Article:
[Repost] Interview of Professor John Hopcroft by China Daily
Original Title: Top US computer scientist puts chips on Chinese undergraduates
John Hopcroft teaches Turing Class, an elite undergraduate program at Peking University
Renowned computer scientist John Hopcroft is helping improve the quality of undergraduate education in China.
The 79-year-old US citizen earned a doctorate in electrical engineering from Stanford University in 1964 and went on to win the Turing Award, the highest distinction in computer science, in 1986 with Robert Tarjan, another US computer scientist, "for fundamental achievements in the design and analysis of algorithms and data structures".
Hopcroft has now shifted his focus to education, and is endeavoring to advance reform of China's education system to better develop computer science talent, with an emphasis on undergraduate education.
"When I was young, I earned my professional reputation," he said. "But when I got older, I wanted to do something that can make the world better."
Hopcroft has spent three months teaching computer science to undergraduates at Shanghai Jiao Tong University every year since 2011, and has celebrated six Christmases with his Chinese students.
He has given the university course materials based on his research for free on the condition that any publications using them should be sold for less than 30 yuan ($4) so that students from impoverished backgrounds can afford to use them.
Last year he also began teaching Turing Class, an elite undergraduate program at Peking University aiming to cultivate computer science talent, as director of its Center on Frontiers of Computing Studies.
"I started working in China about eight years ago," he said. "Gradually, I've learned what needs to be done. It could be something relatively easy but it has a significant impact.
"China's population is about 1 billion and there are 20 million students in universities. But opportunity is not equal for everybody. One university is not going to fix the problem, it's going to be the system."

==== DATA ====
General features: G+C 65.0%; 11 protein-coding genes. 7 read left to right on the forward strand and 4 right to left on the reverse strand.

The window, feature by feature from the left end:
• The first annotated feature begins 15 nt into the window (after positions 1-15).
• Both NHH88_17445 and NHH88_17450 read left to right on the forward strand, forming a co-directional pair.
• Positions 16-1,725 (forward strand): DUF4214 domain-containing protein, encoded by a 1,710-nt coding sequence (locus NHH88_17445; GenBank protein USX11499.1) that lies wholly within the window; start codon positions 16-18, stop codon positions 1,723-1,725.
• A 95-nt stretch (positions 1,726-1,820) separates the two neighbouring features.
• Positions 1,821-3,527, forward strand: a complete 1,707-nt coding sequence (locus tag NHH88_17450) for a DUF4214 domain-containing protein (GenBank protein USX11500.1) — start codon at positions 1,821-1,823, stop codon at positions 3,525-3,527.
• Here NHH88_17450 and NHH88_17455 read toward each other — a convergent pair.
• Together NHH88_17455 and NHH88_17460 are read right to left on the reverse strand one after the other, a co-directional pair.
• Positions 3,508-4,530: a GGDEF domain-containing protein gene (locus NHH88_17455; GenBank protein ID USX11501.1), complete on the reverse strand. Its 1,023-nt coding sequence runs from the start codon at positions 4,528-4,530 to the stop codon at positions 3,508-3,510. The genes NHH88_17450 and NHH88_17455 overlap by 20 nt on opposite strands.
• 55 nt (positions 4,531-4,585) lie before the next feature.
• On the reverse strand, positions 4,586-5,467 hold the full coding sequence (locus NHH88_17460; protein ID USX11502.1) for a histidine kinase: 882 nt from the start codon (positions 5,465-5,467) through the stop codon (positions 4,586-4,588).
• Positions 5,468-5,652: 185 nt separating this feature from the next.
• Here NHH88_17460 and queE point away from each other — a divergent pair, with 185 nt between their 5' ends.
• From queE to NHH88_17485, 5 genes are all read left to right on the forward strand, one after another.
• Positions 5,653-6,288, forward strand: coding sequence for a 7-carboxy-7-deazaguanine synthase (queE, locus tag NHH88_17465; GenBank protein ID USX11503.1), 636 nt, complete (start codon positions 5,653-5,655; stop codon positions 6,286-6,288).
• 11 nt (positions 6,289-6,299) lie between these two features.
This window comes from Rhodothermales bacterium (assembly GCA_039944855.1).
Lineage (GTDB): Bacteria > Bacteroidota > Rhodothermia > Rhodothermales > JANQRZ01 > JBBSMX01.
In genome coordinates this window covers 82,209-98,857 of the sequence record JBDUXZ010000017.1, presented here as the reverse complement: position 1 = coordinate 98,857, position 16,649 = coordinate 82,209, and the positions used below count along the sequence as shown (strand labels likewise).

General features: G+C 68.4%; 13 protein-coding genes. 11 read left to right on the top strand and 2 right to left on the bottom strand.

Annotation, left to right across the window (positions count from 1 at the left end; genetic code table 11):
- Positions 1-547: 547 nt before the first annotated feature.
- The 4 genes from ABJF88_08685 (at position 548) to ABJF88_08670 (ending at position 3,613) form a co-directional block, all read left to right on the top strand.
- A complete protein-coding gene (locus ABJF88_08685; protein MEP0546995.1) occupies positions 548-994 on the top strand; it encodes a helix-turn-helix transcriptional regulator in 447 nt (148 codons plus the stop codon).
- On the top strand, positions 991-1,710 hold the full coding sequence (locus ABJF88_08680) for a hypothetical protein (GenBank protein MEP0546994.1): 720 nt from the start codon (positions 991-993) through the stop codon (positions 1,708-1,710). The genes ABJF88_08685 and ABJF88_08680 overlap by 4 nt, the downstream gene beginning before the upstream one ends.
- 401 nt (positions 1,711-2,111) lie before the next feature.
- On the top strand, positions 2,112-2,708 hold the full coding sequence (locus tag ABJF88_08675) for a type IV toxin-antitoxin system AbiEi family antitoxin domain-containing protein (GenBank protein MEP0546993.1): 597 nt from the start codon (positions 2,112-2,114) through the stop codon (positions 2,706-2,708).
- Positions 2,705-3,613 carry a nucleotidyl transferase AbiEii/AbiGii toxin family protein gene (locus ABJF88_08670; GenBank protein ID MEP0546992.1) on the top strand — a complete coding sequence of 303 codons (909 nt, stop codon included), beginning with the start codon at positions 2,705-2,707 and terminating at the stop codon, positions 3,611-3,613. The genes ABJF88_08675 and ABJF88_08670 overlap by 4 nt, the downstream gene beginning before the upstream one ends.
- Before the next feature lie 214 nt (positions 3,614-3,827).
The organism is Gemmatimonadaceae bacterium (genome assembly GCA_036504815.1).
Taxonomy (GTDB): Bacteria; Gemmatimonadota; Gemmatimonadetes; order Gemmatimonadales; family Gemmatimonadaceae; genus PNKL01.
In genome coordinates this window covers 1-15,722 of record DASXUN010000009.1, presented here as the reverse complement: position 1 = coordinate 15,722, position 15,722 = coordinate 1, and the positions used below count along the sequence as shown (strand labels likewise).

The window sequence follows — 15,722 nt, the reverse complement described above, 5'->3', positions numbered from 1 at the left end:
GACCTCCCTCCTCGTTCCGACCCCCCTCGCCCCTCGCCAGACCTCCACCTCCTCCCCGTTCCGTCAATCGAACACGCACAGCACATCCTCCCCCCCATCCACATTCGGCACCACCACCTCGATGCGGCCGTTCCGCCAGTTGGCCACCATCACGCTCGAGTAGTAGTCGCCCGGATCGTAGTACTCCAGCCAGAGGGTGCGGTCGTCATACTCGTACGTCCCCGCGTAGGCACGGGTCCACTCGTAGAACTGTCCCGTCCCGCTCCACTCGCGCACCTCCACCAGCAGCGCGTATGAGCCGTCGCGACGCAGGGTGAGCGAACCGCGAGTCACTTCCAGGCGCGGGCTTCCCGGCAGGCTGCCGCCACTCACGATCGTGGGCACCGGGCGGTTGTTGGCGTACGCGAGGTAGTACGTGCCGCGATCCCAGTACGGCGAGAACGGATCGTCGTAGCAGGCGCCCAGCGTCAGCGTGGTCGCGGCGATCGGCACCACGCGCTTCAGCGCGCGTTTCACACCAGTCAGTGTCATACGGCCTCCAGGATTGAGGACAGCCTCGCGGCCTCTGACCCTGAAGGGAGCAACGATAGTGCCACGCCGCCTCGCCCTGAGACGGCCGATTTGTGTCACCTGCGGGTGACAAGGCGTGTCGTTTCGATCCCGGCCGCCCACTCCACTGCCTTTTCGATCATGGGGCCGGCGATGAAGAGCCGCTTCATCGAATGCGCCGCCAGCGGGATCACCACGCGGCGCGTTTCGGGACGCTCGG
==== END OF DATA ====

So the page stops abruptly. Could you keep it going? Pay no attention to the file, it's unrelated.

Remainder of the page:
He said he faced hurdles when he first proposed reform of China's education system.
"We recommended evaluating the teaching quality at universities and producing a ranking of universities based on the quality of undergraduate programs," he said. "I understand there will be a nervousness about creating a ranking of universities (for the government)… so we have the backup plan of rewarding teachers to help improve their teaching quality."
In July last year, Hopcroft, with support from the Ministry of Education and the National Natural Science Foundation of China, initiated the "J.H. teacher award plan".
Each year, 54 selected teachers in undergraduate computer science programs from top Chinese universities－the so-called C9－will receive 70,000 yuan in bonuses financed by companies such as Baidu and Microsoft Research.
The C9 are Peking University, Tsinghua University, Zhejiang University, Fudan University, Shanghai Jiao Tong University, Nanjing University, the University of Science and Technology of China, Harbin Institute of Technology and Xi'an Jiaotong University.
"The plan starts from computer science courses in the C9 this fall, and will be expanded to five important areas in 42 universities nationwide— civil engineering maybe－next year," Hopcroft said.
"It (teaching quality) is a commitment by faculty members to educating the next generation, and those who stand for it say the most important thing is that the faculty member cares about the success of the student.
"But now, faculty members are just trying to survive. At many universities, a teacher is rated by how much research money he can bring in or how many papers he has published. However, these two bench marks have little to do with the vision of a university that focuses on producing the next generation (of talent).
"I've noticed recently that a few faculty members have started to be really engaged in quality teaching, so it looks like it's starting to change, but it is still hampered (by the system)."
Hopcroft said he has been impressed with the progress China has made in education in recent decades and, despite the challenges, remains convinced education in the country has a bright future.
Hopcroft received the Friendship Award, the nation's highest honor for foreign residents, in 2016 and was made a foreign academician of the Chinese Academy of Sciences last year.